IBM's Deep Blue beats Gary Kasparov at chess

11th May 1997
IBM's Deep Blue beats Gary Kasparov at chess

Between the 3rd and 11th of May 1997, Garry Kasparov played a six-game chess match against the IBM computer Deep Blue in New York City. Kasparov lost the match by 3½ games to 2½. This was the first time a computer had defeated a reigning world chess champion in a match held under tournament conditions.

Many considered the match to be a crucial test of artificial intelligence. Kasparov had claimed that the IBM supercomputer could never surpass human chess ability. After losing the sixth and final game of the match, Kasparov accused IBM of building a machine specifically to beat him. Observers said he was frustrated by Deep Blue's quickness although they expected him to win with unconventional moves.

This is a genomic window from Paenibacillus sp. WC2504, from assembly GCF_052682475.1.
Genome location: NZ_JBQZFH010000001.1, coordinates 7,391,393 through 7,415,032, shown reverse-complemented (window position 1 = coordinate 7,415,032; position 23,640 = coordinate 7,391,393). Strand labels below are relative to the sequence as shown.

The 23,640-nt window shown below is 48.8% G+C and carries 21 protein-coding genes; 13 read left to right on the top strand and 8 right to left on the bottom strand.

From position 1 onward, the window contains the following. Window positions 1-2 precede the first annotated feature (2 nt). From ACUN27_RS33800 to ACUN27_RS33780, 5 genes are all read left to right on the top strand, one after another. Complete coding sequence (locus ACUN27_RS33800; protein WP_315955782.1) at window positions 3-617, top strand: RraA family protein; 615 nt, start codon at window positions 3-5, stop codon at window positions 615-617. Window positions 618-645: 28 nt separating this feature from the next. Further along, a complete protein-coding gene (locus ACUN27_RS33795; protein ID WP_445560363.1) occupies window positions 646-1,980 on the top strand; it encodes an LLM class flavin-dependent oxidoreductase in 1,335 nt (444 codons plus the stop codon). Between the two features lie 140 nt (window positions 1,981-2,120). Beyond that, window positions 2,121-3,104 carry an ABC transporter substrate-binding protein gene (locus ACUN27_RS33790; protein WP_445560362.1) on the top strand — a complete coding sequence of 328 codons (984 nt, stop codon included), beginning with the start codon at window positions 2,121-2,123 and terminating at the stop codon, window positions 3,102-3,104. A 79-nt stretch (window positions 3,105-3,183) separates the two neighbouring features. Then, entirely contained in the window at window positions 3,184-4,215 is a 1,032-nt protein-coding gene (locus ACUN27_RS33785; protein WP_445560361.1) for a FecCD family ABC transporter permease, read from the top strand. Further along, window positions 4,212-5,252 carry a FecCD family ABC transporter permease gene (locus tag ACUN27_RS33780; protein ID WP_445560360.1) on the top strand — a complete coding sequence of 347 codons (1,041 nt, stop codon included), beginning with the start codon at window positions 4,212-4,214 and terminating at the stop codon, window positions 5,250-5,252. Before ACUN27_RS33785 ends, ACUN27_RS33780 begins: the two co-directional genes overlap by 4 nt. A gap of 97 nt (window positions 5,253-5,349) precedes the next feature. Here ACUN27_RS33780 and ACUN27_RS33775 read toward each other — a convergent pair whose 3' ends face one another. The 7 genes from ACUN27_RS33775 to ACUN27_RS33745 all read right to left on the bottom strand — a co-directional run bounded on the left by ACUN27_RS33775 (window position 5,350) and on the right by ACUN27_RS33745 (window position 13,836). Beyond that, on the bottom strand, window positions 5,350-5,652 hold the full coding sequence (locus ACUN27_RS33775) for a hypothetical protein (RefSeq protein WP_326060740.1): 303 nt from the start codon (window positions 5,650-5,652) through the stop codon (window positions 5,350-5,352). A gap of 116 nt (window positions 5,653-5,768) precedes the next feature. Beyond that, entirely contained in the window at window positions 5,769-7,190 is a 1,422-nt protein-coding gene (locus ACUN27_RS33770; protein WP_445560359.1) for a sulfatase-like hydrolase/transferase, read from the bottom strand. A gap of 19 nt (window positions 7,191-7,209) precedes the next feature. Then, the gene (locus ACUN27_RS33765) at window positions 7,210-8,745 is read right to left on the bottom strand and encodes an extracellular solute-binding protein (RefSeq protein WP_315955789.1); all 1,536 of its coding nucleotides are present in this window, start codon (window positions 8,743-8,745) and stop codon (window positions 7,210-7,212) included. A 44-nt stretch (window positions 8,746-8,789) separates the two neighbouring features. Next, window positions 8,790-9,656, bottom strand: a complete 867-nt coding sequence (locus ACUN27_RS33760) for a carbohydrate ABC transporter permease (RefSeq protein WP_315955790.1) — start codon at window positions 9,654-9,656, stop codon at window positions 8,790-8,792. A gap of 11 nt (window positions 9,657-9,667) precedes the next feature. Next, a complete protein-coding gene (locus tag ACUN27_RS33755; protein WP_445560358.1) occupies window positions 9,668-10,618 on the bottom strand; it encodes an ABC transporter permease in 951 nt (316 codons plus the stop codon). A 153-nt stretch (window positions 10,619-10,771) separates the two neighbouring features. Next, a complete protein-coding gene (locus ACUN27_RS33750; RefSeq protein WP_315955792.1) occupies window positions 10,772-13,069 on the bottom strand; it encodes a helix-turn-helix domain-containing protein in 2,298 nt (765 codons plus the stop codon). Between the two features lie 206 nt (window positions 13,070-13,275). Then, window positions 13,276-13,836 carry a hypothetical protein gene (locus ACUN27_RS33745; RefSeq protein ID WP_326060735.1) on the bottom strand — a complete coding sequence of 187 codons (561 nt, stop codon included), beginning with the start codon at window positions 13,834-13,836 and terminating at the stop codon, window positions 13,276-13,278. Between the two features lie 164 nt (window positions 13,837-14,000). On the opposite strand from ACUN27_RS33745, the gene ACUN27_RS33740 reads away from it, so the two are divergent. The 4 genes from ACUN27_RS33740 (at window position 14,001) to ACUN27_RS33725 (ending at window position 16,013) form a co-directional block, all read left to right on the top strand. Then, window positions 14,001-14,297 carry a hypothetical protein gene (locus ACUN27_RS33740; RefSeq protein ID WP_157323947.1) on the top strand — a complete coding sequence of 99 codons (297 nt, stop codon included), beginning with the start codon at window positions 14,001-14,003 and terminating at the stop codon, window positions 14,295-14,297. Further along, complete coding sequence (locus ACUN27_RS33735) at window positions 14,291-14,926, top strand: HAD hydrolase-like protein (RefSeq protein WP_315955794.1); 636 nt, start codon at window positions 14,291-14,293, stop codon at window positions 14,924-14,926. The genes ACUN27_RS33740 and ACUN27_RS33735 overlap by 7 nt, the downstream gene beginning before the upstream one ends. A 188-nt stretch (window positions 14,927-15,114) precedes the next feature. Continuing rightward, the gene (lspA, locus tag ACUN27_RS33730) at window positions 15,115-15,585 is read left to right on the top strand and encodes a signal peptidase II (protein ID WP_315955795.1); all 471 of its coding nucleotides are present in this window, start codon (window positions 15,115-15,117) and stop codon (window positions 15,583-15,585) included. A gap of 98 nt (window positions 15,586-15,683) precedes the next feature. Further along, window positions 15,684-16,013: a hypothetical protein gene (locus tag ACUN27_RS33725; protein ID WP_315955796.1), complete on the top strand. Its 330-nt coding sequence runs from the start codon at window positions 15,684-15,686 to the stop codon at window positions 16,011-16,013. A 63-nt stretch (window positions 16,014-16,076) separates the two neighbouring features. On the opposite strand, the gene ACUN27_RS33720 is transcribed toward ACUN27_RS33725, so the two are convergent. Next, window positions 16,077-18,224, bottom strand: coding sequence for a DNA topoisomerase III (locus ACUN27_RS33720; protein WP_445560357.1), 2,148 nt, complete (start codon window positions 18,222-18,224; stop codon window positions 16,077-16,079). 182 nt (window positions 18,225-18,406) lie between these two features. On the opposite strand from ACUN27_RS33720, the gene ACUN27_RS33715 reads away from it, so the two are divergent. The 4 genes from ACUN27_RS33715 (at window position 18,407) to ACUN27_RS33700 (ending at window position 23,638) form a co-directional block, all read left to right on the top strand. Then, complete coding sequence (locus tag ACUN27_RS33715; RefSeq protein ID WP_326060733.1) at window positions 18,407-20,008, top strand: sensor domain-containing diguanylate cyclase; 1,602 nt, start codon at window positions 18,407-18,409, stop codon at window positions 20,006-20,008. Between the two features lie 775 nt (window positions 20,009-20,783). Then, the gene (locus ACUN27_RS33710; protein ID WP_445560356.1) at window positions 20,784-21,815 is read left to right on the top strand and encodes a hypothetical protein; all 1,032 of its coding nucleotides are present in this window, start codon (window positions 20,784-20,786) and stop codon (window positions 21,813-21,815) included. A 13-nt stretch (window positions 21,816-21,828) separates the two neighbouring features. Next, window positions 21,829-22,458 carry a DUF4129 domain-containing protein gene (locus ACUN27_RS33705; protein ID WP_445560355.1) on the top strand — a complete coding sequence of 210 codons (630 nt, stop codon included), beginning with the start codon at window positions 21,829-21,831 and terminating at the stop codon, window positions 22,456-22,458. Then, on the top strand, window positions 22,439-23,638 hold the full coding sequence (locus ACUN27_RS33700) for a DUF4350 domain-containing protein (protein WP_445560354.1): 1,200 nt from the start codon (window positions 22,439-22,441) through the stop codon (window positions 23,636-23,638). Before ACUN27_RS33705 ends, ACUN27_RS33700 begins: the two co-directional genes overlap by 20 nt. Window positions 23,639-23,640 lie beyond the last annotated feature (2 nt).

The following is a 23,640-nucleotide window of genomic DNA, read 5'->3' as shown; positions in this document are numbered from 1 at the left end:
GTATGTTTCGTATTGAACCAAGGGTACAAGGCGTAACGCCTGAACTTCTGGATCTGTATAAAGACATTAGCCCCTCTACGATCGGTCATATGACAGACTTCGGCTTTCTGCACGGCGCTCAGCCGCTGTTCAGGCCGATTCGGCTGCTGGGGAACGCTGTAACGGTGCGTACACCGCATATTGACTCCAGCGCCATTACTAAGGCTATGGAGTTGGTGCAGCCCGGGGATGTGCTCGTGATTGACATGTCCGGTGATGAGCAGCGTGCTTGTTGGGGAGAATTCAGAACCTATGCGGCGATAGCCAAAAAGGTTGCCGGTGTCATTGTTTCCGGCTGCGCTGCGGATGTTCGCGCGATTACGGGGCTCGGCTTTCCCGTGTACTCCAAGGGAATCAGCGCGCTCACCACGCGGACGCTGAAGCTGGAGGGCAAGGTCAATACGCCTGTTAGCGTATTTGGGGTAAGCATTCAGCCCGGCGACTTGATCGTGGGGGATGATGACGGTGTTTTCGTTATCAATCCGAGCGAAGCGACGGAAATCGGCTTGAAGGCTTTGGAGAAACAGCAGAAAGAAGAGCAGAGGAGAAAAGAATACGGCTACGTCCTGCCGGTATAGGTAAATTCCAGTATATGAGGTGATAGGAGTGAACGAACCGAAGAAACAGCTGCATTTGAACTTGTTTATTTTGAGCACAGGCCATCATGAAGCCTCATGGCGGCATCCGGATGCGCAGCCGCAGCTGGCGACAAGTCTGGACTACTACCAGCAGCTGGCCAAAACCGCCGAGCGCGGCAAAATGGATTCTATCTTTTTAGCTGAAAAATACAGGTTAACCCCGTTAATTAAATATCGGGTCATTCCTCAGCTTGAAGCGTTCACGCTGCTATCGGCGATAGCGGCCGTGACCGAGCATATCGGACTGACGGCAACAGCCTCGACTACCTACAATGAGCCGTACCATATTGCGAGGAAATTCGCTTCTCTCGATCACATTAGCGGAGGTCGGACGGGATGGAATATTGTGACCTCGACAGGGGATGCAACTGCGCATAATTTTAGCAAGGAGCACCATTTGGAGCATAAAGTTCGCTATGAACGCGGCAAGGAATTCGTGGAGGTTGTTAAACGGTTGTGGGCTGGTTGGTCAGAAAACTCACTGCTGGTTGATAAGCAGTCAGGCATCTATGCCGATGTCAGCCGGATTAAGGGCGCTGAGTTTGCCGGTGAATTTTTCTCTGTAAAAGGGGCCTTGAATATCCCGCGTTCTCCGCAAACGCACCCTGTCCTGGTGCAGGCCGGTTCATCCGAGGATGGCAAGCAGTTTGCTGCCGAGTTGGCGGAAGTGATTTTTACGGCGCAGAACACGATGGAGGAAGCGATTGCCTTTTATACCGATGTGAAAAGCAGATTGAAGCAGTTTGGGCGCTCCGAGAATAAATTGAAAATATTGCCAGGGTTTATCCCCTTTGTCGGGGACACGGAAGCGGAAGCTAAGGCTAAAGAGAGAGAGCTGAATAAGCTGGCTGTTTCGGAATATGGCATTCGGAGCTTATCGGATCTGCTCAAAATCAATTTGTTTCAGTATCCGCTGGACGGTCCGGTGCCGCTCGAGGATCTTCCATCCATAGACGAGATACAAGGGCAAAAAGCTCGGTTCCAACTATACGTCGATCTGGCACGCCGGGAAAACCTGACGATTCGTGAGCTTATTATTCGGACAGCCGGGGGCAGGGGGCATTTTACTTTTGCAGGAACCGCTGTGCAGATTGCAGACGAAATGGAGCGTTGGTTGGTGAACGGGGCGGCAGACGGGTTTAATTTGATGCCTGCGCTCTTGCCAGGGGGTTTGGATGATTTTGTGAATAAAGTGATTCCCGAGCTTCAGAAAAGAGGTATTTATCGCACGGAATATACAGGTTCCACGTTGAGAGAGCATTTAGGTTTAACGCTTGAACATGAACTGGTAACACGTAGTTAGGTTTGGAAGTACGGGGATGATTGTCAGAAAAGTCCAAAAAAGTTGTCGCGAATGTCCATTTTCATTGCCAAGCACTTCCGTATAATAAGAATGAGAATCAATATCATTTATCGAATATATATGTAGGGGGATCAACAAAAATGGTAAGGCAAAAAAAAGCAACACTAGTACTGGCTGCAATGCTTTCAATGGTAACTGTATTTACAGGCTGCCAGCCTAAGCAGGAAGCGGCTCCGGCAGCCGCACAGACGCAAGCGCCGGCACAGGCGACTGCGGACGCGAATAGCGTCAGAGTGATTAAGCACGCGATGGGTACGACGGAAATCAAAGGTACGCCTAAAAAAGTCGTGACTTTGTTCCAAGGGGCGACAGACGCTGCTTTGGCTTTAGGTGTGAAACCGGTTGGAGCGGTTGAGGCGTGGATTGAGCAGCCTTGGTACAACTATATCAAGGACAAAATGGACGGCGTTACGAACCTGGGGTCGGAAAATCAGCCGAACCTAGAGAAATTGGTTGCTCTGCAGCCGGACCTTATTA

Deep Blue was a combination of special purpose hardware and software with an IBM RS/6000 SP2. The system was capable of examining 200 million chess moves per second.

In an earlier 1996 match, Kasparoff beat Deep Blue by 4 games to 2. That occasion marked the first time a computer defeated a world champion in a game (rather than a match) under tournament conditions.

Related information:


  • Garry Kasparov vs. Deep Blue
    Credit: © Najlah Feanny/CORBIS SABA, via Computer History Museum. Images remain the copyright of the original copyright holder. Used under fair use policy for educational purposes only.

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